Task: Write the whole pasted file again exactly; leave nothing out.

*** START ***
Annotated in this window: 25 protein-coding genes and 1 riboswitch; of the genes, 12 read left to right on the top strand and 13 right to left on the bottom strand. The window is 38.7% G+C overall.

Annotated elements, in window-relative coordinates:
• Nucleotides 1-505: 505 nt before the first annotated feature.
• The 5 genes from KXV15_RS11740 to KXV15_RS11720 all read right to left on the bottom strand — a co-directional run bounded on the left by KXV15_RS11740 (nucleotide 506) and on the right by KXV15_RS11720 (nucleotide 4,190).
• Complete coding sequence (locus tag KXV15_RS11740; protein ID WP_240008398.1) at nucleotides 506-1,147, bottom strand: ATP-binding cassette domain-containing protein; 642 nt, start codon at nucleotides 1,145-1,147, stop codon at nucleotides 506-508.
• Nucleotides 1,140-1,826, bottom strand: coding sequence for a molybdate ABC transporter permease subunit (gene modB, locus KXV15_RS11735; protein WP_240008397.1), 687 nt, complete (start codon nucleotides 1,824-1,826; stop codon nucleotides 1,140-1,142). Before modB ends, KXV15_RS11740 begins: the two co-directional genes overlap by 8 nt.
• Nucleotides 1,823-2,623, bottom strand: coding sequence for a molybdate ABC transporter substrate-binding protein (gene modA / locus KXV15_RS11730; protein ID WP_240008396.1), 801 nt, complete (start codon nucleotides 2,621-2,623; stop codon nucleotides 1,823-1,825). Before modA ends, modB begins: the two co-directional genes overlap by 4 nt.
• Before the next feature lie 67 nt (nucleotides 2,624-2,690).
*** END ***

Annotated in this window: 25 protein-coding genes and 1 riboswitch; of the genes, 12 read left to right on the top strand and 13 right to left on the bottom strand. The window is 38.7% G+C overall.

Annotated elements, in window-relative coordinates:
• Nucleotides 1-505: 505 nt before the first annotated feature.
• The 5 genes from KXV15_RS11740 to KXV15_RS11720 all read right to left on the bottom strand — a co-directional run bounded on the left by KXV15_RS11740 (nucleotide 506) and on the right by KXV15_RS11720 (nucleotide 4,190).
• Complete coding sequence (locus tag KXV15_RS11740; protein ID WP_240008398.1) at nucleotides 506-1,147, bottom strand: ATP-binding cassette domain-containing protein; 642 nt, start codon at nucleotides 1,145-1,147, stop codon at nucleotides 506-508.
• Nucleotides 1,140-1,826, bottom strand: coding sequence for a molybdate ABC transporter permease subunit (gene modB, locus KXV15_RS11735; protein WP_240008397.1), 687 nt, complete (start codon nucleotides 1,824-1,826; stop codon nucleotides 1,140-1,142). Before modB ends, KXV15_RS11740 begins: the two co-directional genes overlap by 8 nt.
• Nucleotides 1,823-2,623, bottom strand: coding sequence for a molybdate ABC transporter substrate-binding protein (gene modA / locus KXV15_RS11730; protein ID WP_240008396.1), 801 nt, complete (start codon nucleotides 2,621-2,623; stop codon nucleotides 1,823-1,825). Before modA ends, modB begins: the two co-directional genes overlap by 4 nt.
• Before the next feature lie 67 nt (nucleotides 2,624-2,690).